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There are thousands of saddles out there. Some are designated as road saddles while others are mountain saddles. However, the marketing copy does not seem to describe the difference between the two types, even between two similar models (for example, Selle Italia seems to have an SLR for road bikes and an SLR XC for mountain bikes).

In general, what are the main differences between road saddles and mountain saddles? What, if any, are the potential downsides of using a road saddle off-road or a mountain saddle on pavement?

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Your companions will laugh at you. –  Daniel R Hicks Sep 8 '12 at 23:03
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@DanielRHicks: I'm used to that. :) –  amcnabb Sep 9 '12 at 2:32
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Maybe it's just different endorsements. –  Daniel R Hicks Sep 10 '12 at 11:46
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4 Answers 4

up vote 10 down vote accepted

There is a lot of variation across models of saddles even if you stay within one genre (eg only consider road or only consider MTB).

However, you'll find if you look at popular racing saddles that MTB saddles tend to be shorter. This is because in singletrack you're very frequently moving onto and off-of the saddle. A longer saddle might interfere with the "body-english" that some MTB riders use.

That said, if a saddle fits, it fits. That is the most important criteria. Everything else is a distant secondary consideration.

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I'm no expert on the subject but a few months ago I put a road saddle I had on my hardtail mountain bike and within about 5 rides one of the rails busted. So, it seems that a maker of road saddles may use lighter / less solid material for the rails to keep weight down - but obviously that's just something to investigate when considering a saddle for MTB use.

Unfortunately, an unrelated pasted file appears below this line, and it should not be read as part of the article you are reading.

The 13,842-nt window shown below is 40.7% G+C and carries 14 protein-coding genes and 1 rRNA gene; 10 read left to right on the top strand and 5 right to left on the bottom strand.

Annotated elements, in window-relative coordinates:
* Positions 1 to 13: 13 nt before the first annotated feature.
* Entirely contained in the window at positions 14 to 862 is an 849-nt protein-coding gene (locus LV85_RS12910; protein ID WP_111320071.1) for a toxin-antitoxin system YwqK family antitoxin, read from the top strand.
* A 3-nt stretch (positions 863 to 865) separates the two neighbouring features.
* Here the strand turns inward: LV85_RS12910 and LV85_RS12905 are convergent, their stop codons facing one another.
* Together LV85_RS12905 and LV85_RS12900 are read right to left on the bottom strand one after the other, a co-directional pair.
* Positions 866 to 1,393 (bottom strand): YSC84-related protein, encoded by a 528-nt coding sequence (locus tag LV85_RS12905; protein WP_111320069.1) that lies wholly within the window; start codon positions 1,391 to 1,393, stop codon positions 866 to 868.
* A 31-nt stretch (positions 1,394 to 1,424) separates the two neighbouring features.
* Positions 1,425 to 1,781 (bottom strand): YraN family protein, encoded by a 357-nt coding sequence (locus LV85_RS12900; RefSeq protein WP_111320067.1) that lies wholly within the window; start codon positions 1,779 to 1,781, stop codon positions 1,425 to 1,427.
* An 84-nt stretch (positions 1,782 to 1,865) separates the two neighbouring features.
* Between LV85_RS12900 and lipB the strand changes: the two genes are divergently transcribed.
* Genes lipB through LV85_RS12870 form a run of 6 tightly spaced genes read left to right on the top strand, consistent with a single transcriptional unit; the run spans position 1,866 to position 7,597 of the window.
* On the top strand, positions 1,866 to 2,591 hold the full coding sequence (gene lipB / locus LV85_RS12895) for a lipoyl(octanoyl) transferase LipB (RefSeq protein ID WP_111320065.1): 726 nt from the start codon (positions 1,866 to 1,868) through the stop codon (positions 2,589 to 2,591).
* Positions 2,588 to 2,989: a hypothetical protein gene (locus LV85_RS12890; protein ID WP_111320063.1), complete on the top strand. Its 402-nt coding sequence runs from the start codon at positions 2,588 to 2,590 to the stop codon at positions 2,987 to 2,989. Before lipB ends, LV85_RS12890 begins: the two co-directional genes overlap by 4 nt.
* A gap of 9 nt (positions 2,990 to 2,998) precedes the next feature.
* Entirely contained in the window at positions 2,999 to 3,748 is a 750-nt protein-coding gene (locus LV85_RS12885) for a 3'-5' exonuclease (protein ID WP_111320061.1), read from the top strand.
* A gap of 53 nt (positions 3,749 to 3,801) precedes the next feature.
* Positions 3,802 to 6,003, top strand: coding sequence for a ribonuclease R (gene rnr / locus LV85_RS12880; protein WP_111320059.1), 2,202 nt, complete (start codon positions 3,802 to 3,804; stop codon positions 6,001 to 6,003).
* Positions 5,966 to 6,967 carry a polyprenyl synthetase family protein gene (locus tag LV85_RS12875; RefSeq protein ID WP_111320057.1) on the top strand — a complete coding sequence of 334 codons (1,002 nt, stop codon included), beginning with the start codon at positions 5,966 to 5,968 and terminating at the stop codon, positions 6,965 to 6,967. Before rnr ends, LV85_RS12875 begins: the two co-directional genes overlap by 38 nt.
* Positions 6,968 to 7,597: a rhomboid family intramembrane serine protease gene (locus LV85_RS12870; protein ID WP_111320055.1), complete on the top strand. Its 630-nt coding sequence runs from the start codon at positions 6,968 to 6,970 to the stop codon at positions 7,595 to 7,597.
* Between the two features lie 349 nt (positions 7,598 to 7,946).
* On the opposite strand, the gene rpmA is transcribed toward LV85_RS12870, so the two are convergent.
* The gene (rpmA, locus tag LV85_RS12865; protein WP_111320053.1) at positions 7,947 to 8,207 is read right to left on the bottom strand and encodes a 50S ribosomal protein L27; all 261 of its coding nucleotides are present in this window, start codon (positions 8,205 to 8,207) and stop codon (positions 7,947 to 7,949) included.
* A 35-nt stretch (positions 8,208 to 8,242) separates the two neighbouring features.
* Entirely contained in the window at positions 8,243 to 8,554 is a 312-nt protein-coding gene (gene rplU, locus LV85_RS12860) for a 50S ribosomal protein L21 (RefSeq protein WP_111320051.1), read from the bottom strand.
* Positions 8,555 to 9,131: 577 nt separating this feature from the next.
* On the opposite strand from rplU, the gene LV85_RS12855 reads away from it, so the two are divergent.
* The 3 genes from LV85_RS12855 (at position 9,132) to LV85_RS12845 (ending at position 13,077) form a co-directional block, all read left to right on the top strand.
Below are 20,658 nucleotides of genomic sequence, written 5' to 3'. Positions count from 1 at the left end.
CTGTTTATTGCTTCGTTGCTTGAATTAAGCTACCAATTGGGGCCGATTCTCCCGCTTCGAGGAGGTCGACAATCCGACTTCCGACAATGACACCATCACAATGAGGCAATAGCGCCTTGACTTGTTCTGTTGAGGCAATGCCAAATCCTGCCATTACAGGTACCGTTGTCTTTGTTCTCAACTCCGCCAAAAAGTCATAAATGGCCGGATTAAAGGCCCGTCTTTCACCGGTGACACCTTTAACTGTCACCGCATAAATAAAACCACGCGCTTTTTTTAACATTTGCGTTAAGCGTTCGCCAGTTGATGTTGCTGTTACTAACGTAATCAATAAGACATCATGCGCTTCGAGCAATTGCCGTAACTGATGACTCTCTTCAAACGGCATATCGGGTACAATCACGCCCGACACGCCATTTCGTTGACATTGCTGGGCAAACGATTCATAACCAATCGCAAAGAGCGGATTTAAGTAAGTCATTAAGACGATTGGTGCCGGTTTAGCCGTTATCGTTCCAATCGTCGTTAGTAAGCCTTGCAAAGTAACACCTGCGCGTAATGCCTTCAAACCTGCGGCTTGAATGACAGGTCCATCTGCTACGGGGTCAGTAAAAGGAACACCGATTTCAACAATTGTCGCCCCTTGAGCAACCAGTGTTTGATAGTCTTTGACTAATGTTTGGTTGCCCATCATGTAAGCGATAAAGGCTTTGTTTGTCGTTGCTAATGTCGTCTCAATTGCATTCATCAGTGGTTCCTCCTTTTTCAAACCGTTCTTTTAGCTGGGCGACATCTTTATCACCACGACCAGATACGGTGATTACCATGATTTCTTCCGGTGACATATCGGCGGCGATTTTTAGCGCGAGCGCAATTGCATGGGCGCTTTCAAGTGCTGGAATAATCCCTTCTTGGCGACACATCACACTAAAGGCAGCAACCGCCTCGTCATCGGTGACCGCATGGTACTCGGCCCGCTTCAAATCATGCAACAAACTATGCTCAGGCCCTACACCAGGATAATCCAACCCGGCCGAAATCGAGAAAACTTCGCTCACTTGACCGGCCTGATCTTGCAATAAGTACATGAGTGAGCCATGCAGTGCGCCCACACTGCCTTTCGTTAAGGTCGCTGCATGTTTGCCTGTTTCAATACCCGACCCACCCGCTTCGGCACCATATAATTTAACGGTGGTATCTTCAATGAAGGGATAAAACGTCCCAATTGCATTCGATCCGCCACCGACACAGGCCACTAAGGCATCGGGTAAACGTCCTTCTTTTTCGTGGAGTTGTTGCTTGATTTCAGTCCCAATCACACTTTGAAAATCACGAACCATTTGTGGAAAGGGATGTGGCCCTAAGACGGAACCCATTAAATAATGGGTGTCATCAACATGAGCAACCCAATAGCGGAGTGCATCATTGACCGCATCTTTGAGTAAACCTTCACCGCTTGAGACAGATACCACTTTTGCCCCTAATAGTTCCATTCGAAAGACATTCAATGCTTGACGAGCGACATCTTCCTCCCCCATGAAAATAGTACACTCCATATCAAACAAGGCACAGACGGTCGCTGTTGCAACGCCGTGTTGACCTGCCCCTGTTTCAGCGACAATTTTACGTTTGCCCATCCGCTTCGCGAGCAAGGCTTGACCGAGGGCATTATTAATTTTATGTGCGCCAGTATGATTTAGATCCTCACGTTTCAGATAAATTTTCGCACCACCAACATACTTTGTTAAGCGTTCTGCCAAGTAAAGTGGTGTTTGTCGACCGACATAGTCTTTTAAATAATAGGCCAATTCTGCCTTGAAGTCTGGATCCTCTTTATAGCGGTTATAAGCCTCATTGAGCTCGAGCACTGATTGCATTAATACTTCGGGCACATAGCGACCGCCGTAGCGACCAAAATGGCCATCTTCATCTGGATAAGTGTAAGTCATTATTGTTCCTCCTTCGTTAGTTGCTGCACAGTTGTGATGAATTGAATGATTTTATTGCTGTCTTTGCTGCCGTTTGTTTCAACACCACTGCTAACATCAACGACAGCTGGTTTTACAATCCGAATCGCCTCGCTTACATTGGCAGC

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Just from looking at the Selle Italia SLR Product Page it seems that there is little difference between "road" and "offroad" saddles, as all the saddles listed seem to be recommended for both "road" and "offroad". The same goes for Brooks who group road and MTB in one category. There are various models and I can't see any labelled simple SLR. But if we compare, for instance, the SLR Tekno and the SLR XC, you'll notice that the SLR XC is double the weight (170g vs 85g). I can only guess that the increased weight would give it more strength, and it would probably be able to able to withstand a few more bumps. It would probably also have thicker padding to be a little easier when going over bumps.

Personally I think it all comes down to what actually feels comfortable for you. As well as what fits your riding style. If you have a full suspension mountain bike, you may not need the saddle to absorb a lot of impact. If you have a road bike, and the roads aren't that nice where you live, then you may need something a little sturdier, or with a little extra padding.

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Yeah, likely manufacturers substitute heavier materials in the "offroad" models, saving them money but still allowing them to sell them for the same (high) price (because they're labeled "offroad"). –  Daniel R Hicks Sep 10 '12 at 15:29
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I don't know how saddles differ for any particular manufacturer (if at all), but I used to think that MB saddles should be bigger and softer than its road analogs with only one purpose: to save your family jewels and make your trip a bit easier.

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Not so sure about that one, the saddle on the mountain bike I bought recently was one of those skinny things and I had to replace it with something wider because I like my butthurt to be the kind caused by getting into arguments on the internet rather than having an actually hurting butt :) –  GordonM Sep 10 '12 at 11:36
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This exception supports my opinion: the manufacturer failed to comply with the requirements I stated in my answer. –  akond Sep 10 '12 at 11:50
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